Are you wrestling with Time or dancing with(in) it?
Our relationship to time as a line of development - from Struggle to Flow and from Chronos to Kairos
For many of us, time seems to be a tyrant. Life often feels like a race to cram as much as possible within the span of our waking hours - always a losing battle.
“So much to do, so little time.”
“Not enough hours in the day!”
“Wish I had more time!”
“There is no time!”
“Make the most of the time you have!”
“Rushing against time!”
“Running out of time.”
In our modern lives in the Western world, we seem to have lost touch with the subtlety of time. It has mostly become this linear, finite thing that is external to us, mostly beyond our control, and perpetually, suffocatingly dictating the pace and rhythm of our lives. I can think of few things more anxiety-inducing than our relationship to time. But that is not all that time is.
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Chronos (pronounced ‘hroo-nos’) and Kairos (pronounced ‘ke-roos’) are two Greek words that both mean ‘time’.
Chronos refers to linear, clock time, the time we measure in minutes, hours, days, and years. Chronos is what most of us think of when we speak about time - the sand falling implacably from the top to the bottom of the hourglass of our lives. It is Chronos we rush against in our day-to-day lives. And it’s always outside of us - we are ‘subject to’ it. It is the clock that bears upon us with its unstoppable beat - always the same, always ruthlessly finite.
Kairos on the other hand is much more subtle and describes the time outside of time and inside of us. It captures the ineffable quality of ‘timeliness’ - ‘the right time’ to be, to act or not act. Kairos is neither linear nor finite - it can expand and contract, it can be universal time or the magic of a moment of fully being present in time. Kairos describes the time that lives in our hearts, in our bones, in our relationships, the time we can sense into, weave and play with. Kairos is ever-changing and infinite.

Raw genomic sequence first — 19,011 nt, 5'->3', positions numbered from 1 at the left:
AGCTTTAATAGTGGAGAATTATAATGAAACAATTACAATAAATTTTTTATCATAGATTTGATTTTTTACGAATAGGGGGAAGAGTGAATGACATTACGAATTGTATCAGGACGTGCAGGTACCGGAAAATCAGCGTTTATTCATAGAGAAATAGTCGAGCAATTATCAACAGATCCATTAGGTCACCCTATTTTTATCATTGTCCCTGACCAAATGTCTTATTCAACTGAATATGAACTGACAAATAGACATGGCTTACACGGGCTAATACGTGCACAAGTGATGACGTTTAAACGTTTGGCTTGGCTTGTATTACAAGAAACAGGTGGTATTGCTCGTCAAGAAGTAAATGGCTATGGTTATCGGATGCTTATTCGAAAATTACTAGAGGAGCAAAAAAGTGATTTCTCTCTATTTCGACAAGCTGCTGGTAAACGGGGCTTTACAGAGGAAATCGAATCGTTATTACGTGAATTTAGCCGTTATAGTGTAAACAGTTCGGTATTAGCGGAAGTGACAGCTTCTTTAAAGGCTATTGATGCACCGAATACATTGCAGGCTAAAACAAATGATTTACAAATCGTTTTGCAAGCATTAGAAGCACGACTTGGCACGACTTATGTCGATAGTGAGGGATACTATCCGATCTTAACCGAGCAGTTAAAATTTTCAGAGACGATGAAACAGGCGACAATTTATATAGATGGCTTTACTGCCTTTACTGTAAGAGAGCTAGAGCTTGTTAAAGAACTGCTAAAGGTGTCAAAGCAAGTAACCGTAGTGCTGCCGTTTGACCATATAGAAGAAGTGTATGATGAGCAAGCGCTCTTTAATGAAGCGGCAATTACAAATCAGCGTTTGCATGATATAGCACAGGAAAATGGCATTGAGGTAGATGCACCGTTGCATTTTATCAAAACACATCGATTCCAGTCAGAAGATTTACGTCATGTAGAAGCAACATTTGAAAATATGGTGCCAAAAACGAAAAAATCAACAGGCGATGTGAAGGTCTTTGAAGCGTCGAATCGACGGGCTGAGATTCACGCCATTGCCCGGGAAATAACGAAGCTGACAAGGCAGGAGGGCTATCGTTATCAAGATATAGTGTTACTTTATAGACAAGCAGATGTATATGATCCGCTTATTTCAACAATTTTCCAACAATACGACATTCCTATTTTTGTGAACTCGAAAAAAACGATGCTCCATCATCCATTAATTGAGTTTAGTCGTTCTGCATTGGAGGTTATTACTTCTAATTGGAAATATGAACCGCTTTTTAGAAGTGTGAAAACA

As I got deeper into my research on adult development, I was surprised to discover our relationship to time is in fact a line of development in itself - it grows more complex and sophisticated as we access later (more mature) stages of development. At the earlier stages, individuals have a mostly short-term time orientation, and as they develop their time horizons expand. At the later stages, we also start to discover how we might tap into Kairos - sense into the right moment to act, or slow down deliberately, taking a ‘balcony view’ on what is happening in our lives and, from that higher, broader vantage point, consciously, purposefully choose our next action. Thus, later-stage individuals become increasingly capable of something Prof. Bill Torbert calls ‘timely action’.
So if Time is a developmental line, how might we nurture our capacity to notice and utilise both Chronos and Kairos and relate to time in ways that energise, instead of deplete us?
Here are a few ideas - and invitations for you to experiment. None of these is a recipe (you might know by now, reading this newsletter, that I don’t believe in recipes for human growth). I am, however, a big believer in experiments. So please regrad these next ideas as thought starters and nudges to explore further.
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Slow down - even a little bit
One thing I noticed in my work is that Kairos is virtually invisible to us when we are rushing from one task to another. Slowing down (mentally, as well as physically), even for a few moments, can open up that awareness and pull us out of the whirlwind of Chronos into a higher perspective.
This ‘slowing down’ might look like a moment of connection to our breath, or a moment of shifting attention to our senses - the taste of your morning coffee (which, if you’re like me, you might be gulping down while rushing to get kids ready for school or you might absently sip it while reading the news). For some, the slowing down comes as a daily ritual - exercise, a walk or a few minutes of meditation. Whatever path we take, the ‘slowing’ seems to happen best when we fully come into our bodies, connecting with our here-now experience.